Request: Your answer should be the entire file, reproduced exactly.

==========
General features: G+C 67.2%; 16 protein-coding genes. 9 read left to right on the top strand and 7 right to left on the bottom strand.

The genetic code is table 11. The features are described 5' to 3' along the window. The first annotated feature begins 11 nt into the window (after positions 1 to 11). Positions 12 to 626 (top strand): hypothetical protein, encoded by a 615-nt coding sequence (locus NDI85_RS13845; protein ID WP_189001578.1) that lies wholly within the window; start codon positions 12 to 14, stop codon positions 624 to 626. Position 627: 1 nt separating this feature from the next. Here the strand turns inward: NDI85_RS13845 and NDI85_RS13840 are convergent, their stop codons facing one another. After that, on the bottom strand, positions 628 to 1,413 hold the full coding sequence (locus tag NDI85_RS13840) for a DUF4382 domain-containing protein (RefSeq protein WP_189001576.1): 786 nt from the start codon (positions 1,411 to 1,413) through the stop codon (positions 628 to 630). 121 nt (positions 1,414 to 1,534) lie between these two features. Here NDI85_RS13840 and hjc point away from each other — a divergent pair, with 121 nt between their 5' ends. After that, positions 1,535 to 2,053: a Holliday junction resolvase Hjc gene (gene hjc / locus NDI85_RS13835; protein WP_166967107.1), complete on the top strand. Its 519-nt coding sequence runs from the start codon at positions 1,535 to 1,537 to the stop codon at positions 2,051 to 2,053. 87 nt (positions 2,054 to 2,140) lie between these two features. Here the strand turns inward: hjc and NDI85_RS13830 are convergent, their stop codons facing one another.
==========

General features: G+C 67.2%; 16 protein-coding genes. 9 read left to right on the top strand and 7 right to left on the bottom strand.

The genetic code is table 11. The features are described 5' to 3' along the window. The first annotated feature begins 11 nt into the window (after positions 1 to 11). Positions 12 to 626 (top strand): hypothetical protein, encoded by a 615-nt coding sequence (locus NDI85_RS13845; protein ID WP_189001578.1) that lies wholly within the window; start codon positions 12 to 14, stop codon positions 624 to 626. Position 627: 1 nt separating this feature from the next. Here the strand turns inward: NDI85_RS13845 and NDI85_RS13840 are convergent, their stop codons facing one another. After that, on the bottom strand, positions 628 to 1,413 hold the full coding sequence (locus tag NDI85_RS13840) for a DUF4382 domain-containing protein (RefSeq protein WP_189001576.1): 786 nt from the start codon (positions 1,411 to 1,413) through the stop codon (positions 628 to 630). 121 nt (positions 1,414 to 1,534) lie between these two features. Here NDI85_RS13840 and hjc point away from each other — a divergent pair, with 121 nt between their 5' ends. After that, positions 1,535 to 2,053: a Holliday junction resolvase Hjc gene (gene hjc / locus NDI85_RS13835; protein WP_166967107.1), complete on the top strand. Its 519-nt coding sequence runs from the start codon at positions 1,535 to 1,537 to the stop codon at positions 2,051 to 2,053. 87 nt (positions 2,054 to 2,140) lie between these two features. Here the strand turns inward: hjc and NDI85_RS13830 are convergent, their stop codons facing one another.